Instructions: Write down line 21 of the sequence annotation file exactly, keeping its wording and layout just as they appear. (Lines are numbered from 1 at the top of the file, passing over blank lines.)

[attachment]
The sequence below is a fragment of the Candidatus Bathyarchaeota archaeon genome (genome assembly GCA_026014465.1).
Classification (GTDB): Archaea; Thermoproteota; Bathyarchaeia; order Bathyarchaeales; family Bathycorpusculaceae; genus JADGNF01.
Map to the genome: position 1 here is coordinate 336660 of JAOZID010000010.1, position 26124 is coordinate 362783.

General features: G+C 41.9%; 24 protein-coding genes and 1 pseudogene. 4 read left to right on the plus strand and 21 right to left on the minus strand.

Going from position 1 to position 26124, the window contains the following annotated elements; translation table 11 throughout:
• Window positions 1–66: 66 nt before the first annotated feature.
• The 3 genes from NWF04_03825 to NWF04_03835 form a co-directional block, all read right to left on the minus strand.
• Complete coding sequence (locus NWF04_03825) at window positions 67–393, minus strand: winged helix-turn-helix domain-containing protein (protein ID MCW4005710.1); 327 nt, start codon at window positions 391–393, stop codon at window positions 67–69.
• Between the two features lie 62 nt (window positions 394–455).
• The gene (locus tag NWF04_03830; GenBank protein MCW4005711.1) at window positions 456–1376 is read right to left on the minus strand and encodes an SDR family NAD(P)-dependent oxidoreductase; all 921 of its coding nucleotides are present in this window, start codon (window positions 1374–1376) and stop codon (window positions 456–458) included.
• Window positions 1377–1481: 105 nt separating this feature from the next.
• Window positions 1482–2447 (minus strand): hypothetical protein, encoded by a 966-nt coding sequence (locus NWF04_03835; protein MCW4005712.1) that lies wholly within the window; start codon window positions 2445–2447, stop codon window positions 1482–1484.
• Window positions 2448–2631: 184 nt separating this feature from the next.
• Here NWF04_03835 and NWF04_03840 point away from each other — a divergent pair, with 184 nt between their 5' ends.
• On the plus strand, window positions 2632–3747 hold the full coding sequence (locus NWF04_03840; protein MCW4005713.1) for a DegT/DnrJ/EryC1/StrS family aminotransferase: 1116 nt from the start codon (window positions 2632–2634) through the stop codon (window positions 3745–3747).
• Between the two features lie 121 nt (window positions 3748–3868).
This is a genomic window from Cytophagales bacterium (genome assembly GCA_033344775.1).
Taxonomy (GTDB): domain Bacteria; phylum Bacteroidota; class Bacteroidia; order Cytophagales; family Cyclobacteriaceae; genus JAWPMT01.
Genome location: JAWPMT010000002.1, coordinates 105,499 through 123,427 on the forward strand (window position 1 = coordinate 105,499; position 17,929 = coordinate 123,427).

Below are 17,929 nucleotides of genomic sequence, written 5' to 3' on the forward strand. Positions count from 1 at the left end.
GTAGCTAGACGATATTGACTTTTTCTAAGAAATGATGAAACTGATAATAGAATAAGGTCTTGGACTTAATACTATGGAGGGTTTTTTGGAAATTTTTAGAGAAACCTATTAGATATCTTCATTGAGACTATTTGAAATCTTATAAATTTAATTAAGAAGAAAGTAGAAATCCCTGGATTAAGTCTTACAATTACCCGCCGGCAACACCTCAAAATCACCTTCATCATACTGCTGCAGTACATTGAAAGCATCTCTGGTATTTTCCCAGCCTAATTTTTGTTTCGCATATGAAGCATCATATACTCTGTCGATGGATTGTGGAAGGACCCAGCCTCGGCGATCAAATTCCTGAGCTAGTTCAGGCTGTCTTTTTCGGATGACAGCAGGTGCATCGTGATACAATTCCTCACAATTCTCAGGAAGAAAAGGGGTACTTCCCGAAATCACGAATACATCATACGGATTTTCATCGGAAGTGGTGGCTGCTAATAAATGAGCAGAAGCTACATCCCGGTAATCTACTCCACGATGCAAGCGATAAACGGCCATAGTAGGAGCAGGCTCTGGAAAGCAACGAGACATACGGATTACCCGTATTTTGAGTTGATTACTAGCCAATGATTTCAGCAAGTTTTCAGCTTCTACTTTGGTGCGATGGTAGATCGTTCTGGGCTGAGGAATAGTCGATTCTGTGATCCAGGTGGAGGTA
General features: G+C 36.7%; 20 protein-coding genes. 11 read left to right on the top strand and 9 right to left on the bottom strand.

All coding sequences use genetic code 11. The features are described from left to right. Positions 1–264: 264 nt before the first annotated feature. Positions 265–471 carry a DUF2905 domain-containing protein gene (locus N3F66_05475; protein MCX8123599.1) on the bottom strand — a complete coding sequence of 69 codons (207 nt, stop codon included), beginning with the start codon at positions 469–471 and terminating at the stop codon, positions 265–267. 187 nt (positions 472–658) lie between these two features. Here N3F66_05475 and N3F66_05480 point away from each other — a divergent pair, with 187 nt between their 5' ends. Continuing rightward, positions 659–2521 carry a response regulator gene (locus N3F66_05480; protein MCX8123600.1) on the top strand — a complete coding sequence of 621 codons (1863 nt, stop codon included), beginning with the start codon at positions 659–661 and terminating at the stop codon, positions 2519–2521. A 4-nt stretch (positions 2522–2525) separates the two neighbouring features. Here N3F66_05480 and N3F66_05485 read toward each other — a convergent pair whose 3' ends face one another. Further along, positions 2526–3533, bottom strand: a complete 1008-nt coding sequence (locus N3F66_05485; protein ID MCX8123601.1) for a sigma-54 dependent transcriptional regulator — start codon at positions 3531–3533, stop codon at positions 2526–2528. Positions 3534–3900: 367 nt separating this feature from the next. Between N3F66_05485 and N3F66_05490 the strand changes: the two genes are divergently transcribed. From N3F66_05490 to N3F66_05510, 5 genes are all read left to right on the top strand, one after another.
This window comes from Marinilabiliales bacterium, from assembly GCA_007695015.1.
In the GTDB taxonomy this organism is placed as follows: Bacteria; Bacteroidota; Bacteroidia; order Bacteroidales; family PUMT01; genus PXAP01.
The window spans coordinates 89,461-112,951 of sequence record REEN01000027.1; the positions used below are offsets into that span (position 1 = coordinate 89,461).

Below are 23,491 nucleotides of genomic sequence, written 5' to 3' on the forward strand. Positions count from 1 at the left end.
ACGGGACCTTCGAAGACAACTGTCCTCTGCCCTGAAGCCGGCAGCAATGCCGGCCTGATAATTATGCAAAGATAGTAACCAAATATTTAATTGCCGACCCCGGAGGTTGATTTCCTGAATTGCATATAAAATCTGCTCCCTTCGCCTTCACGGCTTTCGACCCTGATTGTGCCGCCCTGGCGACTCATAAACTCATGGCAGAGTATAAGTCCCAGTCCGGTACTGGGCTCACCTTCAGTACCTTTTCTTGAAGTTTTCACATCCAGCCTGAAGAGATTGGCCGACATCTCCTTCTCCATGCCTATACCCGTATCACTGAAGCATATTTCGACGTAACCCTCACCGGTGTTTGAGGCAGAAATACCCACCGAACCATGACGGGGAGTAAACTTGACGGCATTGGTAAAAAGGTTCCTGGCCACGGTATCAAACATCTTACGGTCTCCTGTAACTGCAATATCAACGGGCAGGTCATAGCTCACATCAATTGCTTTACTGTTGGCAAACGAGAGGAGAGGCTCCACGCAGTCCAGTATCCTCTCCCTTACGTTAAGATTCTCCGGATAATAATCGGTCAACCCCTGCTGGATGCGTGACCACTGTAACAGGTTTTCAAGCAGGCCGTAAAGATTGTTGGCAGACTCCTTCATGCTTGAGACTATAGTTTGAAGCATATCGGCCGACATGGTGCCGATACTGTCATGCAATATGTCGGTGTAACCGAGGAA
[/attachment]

GTAGCTAGACGATATTGACTTTTTCTAAGAAATGATGAAACTGATAATAGAATAAGGTCTTGGACTTAATACTATGGAGGGTTTTTTGGAAATTTTTAGAGAAACCTATTAGATATCTTCATTGAGACTATTTGAAATCTTATAAATTTAATTAAGAAGAAAGTAGAAATCCCTGGATTAAGTCTTACAATTACCCGCCGGCAACACCTCAAAATCACCTTCATCATACTGCTGCAGTACATTGAAAGCATCTCTGGTATTTTCCCAGCCTAATTTTTGTTTCGCATATGAAGCATCATATACTCTGTCGATGGATTGTGGAAGGACCCAGCCTCGGCGATCAAATTCCTGAGCTAGTTCAGGCTGTCTTTTTCGGATGACAGCAGGTGCATCGTGATACAATTCCTCACAATTCTCAGGAAGAAAAGGGGTACTTCCCGAAATCACGAATACATCATACGGATTTTCATCGGAAGTGGTGGCTGCTAATAAATGAGCAGAAGCTACATCCCGGTAATCTACTCCACGATGCAAGCGATAAACGGCCATAGTAGGAGCAGGCTCTGGAAAGCAACGAGACATACGGATTACCCGTATTTTGAGTTGATTACTAGCCAATGATTTCAGCAAGTTTTCAGCTTCTACTTTGGTGCGATGGTAGATCGTTCTGGGCTGAGGAATAGTCGATTCTGTGATCCAGGTGGAGGTA